Summer break is quickly approaching and it is a great time to consider hiring an intern. Let’s face it, your small staff association can use all the help it can get, but let’s make sure we do it right.
Why hire interns?
It is a mutually beneficial relationship – at least it should be if you’re doing it right. Students gain valuable experience to put on their resumes. Sometimes they get school credit for internships. Some schools/programs even require students to take on an internship.
Your organization benefits because your small staff gets a boost (think of it as a shot of adrenaline) from having another person join the team, even if it isn’t permanent. They can do things your staff cannot (young people are good with social media for eg.), do not want to do (I’m sure there’s plenty of administrative tasks that can be delegated), or simply do not have the time to do.
Where to look?
My organization and many of our clients have already begun the process to find summer interns. Local colleges are a good place to start. Most if not all of them have dedicated career centers to help their students find jobs.
If the work doesn’t require as much expertise, you can even go to high schools – just make sure the proper paperwork is filed if they are under 18, depending on your region.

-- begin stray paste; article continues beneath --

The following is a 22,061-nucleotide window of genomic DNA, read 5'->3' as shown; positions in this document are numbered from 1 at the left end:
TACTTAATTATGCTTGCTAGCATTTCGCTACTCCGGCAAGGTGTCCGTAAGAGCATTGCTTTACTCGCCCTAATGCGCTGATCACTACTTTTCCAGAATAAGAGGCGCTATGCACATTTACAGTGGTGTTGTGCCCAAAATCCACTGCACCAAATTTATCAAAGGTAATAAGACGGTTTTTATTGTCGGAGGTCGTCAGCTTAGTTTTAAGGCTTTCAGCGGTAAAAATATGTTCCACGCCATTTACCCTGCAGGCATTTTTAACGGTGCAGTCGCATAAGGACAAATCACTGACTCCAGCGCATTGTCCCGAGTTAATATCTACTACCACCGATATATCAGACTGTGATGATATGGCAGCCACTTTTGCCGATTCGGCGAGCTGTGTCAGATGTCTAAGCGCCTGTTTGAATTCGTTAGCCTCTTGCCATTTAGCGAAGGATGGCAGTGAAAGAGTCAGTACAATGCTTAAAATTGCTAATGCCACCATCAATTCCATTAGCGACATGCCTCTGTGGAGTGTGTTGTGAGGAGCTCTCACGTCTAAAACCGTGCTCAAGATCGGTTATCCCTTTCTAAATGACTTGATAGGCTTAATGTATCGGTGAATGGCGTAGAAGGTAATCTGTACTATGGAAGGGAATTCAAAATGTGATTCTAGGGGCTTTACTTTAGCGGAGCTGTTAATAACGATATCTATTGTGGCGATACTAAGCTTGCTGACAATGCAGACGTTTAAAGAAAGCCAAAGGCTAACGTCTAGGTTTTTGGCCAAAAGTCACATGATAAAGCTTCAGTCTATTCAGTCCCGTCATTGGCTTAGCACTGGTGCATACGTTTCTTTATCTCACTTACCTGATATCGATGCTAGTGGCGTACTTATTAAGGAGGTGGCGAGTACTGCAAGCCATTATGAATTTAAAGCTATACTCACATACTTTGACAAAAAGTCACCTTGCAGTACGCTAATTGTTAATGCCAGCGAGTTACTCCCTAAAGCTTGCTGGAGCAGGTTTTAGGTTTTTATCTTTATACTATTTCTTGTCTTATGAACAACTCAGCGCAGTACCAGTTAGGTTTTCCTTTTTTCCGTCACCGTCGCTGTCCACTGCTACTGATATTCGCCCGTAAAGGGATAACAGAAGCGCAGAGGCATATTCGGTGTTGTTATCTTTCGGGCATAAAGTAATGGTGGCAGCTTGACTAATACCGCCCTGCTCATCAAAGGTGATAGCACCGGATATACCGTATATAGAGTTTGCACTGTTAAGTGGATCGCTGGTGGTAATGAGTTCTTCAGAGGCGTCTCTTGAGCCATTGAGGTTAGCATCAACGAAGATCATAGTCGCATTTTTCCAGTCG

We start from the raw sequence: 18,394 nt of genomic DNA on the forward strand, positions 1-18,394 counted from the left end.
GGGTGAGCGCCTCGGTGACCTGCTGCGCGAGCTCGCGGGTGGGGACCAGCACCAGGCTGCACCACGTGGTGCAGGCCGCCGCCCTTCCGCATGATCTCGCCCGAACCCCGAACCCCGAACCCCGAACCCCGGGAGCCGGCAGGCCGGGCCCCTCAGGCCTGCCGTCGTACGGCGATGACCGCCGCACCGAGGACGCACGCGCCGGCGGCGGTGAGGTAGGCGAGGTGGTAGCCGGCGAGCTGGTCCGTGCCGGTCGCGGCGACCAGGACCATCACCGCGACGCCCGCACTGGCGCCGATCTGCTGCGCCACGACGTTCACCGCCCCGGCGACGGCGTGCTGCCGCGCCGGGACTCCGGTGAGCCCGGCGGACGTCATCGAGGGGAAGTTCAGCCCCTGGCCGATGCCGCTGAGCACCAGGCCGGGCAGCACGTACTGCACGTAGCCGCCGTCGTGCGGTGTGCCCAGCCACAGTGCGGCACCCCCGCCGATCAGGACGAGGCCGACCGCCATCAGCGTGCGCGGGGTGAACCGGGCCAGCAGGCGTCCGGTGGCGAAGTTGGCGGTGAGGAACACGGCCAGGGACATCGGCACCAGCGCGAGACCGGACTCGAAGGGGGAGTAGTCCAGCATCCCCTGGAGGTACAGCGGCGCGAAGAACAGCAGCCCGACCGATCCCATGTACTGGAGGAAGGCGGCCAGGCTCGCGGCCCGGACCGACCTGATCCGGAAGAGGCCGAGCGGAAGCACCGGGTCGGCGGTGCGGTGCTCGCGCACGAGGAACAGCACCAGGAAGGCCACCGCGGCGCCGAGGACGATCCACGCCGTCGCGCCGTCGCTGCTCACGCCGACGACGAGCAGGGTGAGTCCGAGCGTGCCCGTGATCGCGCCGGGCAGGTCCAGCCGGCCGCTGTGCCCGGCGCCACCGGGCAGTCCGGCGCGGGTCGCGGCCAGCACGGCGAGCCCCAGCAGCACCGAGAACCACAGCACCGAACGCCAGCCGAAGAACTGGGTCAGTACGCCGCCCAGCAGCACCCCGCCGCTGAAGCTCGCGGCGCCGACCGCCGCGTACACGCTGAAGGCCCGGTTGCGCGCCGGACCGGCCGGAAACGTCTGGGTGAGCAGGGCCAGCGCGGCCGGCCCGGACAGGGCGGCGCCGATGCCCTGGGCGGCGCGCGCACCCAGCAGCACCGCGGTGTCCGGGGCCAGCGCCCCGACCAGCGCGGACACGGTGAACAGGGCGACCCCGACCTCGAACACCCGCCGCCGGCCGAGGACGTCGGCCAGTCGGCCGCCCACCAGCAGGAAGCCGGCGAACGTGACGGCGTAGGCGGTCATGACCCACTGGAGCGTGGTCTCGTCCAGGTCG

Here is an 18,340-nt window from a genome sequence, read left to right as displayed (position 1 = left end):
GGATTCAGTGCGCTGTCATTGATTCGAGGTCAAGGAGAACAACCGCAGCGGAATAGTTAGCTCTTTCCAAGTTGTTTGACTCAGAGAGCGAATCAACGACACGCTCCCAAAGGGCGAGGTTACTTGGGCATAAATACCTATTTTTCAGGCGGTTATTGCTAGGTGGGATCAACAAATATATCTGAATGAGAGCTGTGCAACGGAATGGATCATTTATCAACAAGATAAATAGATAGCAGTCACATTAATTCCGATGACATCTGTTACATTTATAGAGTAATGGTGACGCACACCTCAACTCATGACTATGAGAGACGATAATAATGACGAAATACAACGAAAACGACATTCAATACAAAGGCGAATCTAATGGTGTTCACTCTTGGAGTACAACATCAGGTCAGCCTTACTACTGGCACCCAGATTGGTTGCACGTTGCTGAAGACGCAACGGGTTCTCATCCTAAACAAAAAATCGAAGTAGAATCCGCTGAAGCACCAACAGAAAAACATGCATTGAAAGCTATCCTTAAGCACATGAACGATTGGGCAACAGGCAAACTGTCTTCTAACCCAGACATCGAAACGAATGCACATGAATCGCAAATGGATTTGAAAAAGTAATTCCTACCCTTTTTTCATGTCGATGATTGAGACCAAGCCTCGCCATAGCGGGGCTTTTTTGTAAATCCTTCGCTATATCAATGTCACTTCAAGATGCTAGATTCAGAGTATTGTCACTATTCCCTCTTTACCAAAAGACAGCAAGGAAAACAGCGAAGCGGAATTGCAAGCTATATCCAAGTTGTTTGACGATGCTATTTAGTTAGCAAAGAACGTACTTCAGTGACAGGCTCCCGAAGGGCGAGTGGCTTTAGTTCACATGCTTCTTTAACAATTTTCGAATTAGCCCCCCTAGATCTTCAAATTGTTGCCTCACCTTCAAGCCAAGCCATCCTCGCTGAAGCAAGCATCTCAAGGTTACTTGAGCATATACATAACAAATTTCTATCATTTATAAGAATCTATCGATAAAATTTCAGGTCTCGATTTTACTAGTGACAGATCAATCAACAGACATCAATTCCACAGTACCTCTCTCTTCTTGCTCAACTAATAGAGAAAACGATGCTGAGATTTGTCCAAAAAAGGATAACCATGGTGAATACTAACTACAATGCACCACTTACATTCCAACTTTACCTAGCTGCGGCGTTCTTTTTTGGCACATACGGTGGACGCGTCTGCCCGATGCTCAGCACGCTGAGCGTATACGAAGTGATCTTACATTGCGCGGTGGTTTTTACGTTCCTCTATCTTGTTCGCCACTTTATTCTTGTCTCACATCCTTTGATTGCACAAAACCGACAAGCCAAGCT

There are countless job boards, but you can use free resources such as Craiglist, LinkedIn, and your organization’s social media pages. As always your organization’s website is also a very good place to advertise an internship position. Make sure you are clear with your posting and definitely say “intern” and if it’s “part-time” in the post.
If there is a project that is time consuming that your staff cannot give the proper attention to during the year and it can wait until the summer, assign it to the intern. They can see it from beginning to end and gain good project management experience.
Don’t just delegate menial tasks to the intern. You should try and make this a learning experience for them. There may be some tedious tasks but there should be a good balance so the intern will want to come back and join your organization full time when they graduate.
Pay them. This is important. There’s been a lot of debate about whether or not to pay an intern. Having some experience in the workforce development world, my stance is that you should pay them for the effort they put in, because they are doing valuable work for you. If you don’t want to pay an hourly wage, a fixed stipend also works. Otherwise, this position isn’t an internship, it is a volunteer position.
Keep in mind…
An intern will need supervision. Chances are you will need to train them and then manage their work so make sure your staff can take on this responsibility and that someone is assigned to it.
Here are some resources to help you get started
1) The 6 Best Job Sites to Find Interns from Smart Recruiters
2) 6 steps to hire an intern/co-op student from Walton College
3) Hiring Interns: Do’s and Don’ts from Mashable
4) 5 Tips for Hiring and Managing a Summer Intern from SBA.gov
5) Hiring Interns, The Legal Way from The JUSTWORKS Blog